Debating the District's deficit: Jack Evans
The second part of a three-part series on what's to come for the District's finances and how to close the huge budget deficit.
More Cuts, No New Taxes
Jack Evans (Ward 2) is the longest-serving member of the Council, and the location and decoration of his office serves of evidence of it. Evans occupies a corner space on the first floor of the Wilson Building, and virtually every inch of wall space in his office is covered with hundreds of photographs of him with other elected officials or minor celebrities. (The photographs apparently shift with the changing fortunes of the people in them. Michelle Rhee is now harder to find, but Vince Gray certainly isn't.)
As soon as I pose a question about the city's finances, Evans launches into a 20-minute-long soliloquy that quickly proves two things: he knows his stuff, and he's adamantly against raising taxes.
"It's never for me," says Evans of Ward 6 Councilmember Tommy Wells' proposals, which would impose small tax increases on District residents making more than $75,000 a year. "That's the fallacy of raising the income tax. Frankly, it's an easy way out; it's popular. Of course we want to tax the millionaires and save the grandmothers program, but then it really gives the Council the opportunity to not make the tough decisions."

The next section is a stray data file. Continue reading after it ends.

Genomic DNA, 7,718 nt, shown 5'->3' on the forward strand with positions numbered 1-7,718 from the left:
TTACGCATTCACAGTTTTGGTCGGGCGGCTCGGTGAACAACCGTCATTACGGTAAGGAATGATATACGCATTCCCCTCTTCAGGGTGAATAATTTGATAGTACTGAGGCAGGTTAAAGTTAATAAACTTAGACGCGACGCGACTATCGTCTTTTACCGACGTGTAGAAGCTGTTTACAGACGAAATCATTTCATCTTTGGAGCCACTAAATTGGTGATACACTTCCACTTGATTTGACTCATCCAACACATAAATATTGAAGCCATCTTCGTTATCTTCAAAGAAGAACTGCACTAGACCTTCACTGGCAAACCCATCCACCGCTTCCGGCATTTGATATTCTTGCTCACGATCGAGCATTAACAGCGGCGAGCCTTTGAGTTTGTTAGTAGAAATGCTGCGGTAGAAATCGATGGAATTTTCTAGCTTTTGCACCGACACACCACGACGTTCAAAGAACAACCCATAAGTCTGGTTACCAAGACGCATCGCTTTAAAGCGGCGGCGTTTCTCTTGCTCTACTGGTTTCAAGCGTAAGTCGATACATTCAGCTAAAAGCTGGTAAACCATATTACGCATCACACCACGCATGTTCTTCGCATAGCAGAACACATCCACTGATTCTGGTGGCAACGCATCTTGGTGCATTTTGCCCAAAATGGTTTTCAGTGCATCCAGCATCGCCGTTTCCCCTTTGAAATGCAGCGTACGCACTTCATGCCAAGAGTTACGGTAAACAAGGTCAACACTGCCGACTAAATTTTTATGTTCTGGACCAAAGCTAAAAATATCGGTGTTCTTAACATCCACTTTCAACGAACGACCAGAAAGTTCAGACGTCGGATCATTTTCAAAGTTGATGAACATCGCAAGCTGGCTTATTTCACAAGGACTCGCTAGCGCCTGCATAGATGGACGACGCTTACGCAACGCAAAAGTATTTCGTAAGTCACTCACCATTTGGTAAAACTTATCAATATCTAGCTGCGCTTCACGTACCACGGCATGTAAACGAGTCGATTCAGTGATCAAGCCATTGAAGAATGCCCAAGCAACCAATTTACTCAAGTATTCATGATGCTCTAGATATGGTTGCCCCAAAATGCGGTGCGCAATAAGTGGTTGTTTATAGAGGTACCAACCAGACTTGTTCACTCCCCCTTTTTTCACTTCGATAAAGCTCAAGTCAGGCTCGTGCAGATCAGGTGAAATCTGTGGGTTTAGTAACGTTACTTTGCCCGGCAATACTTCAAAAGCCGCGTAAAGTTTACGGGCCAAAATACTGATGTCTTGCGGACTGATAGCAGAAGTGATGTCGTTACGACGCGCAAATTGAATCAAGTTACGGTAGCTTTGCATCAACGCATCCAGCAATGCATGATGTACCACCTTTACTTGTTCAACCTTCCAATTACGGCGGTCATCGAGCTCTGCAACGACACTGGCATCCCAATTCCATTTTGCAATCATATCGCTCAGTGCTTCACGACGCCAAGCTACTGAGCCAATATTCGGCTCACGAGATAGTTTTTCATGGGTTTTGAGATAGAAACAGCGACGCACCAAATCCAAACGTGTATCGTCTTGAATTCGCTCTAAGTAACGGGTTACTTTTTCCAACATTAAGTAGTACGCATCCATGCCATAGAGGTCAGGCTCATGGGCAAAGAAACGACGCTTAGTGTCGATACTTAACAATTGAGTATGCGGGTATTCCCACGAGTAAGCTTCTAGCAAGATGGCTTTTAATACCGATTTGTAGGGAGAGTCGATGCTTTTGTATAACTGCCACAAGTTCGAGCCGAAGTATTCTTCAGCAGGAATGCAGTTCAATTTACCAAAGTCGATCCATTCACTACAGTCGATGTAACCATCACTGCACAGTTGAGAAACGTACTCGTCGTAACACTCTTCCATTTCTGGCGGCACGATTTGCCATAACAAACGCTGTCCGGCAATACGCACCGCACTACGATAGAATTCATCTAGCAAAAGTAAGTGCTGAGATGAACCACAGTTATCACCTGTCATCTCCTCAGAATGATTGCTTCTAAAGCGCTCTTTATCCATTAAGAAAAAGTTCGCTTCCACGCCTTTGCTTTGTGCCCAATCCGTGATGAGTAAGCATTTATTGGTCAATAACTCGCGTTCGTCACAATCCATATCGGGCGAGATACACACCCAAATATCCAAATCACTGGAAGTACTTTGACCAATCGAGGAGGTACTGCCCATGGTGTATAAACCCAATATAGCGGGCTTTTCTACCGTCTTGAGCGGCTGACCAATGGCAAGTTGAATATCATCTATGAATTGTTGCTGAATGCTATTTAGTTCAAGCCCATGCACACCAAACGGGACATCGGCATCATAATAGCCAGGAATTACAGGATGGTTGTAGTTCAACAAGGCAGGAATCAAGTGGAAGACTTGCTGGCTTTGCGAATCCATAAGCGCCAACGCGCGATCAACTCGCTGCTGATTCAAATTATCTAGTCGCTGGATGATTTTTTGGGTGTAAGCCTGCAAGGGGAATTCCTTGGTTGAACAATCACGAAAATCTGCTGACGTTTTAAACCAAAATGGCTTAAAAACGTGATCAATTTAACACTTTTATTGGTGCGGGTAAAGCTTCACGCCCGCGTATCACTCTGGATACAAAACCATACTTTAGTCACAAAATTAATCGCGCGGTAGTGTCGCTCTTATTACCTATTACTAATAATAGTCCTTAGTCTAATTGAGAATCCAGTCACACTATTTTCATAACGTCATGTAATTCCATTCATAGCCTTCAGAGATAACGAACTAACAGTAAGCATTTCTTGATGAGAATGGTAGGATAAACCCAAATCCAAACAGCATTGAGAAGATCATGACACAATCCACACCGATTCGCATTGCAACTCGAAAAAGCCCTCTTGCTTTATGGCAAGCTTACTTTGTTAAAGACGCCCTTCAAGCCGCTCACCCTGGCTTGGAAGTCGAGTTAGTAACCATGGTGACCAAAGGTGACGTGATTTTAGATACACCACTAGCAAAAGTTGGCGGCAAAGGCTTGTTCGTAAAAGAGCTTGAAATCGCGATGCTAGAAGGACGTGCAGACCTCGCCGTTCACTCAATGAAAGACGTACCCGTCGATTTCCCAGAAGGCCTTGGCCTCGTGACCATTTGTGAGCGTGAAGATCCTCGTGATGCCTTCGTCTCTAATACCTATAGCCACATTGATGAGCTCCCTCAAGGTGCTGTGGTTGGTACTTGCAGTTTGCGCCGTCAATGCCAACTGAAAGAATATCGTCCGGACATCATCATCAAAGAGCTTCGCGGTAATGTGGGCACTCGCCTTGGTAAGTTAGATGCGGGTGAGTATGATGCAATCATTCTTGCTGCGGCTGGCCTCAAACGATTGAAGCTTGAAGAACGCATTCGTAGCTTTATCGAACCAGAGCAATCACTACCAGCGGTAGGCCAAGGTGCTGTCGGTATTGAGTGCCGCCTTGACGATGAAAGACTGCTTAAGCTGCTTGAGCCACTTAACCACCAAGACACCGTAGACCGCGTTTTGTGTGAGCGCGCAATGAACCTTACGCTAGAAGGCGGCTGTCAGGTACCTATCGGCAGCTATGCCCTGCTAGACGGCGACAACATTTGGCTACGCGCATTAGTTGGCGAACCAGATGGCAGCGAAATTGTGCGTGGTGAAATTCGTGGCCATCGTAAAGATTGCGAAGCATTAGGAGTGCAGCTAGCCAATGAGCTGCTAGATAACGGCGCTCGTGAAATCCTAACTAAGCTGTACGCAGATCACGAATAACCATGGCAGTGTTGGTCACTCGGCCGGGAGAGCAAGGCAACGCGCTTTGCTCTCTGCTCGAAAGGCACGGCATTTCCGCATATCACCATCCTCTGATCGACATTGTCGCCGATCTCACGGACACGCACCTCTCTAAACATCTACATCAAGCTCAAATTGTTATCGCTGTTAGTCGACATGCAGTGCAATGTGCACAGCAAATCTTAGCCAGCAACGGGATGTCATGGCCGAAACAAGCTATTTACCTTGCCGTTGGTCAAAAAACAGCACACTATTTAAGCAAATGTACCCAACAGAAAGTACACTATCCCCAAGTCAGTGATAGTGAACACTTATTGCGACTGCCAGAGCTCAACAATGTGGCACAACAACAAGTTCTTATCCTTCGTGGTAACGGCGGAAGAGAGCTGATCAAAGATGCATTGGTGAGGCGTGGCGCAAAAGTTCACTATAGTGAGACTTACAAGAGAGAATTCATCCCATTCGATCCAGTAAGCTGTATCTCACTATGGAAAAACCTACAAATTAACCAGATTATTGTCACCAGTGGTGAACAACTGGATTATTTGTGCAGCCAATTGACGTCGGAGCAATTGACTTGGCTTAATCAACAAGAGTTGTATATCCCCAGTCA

Evans, who has served on the Council for the better part of two decades and chairs its finance committee, points out that since 2002, the size of the District's government has grown 65 percent, the majority of which has come in the human services and education sectors. As revenues slowed in recent years, the increased spending begot a widening budget deficit that was covered by dipping into the city's savings account. From a high of $1.6 billion in 2006, the account has shrunk 57 percent through 2010.
Continue reading this piece by Martin Austermuhle here at DCist.com.
| December 16, 2010; 3:30 PM ET
Categories: D.C., D.C. politics, HotTopic, Local blog network
Save & Share: Previous: No foul play in Ward 5 development project
Next: What a dose of uranium will do to a policy debate
Posted by: billiecpolk | December 17, 2010 3:47 AM | Report abuse
The comments to this entry are closed.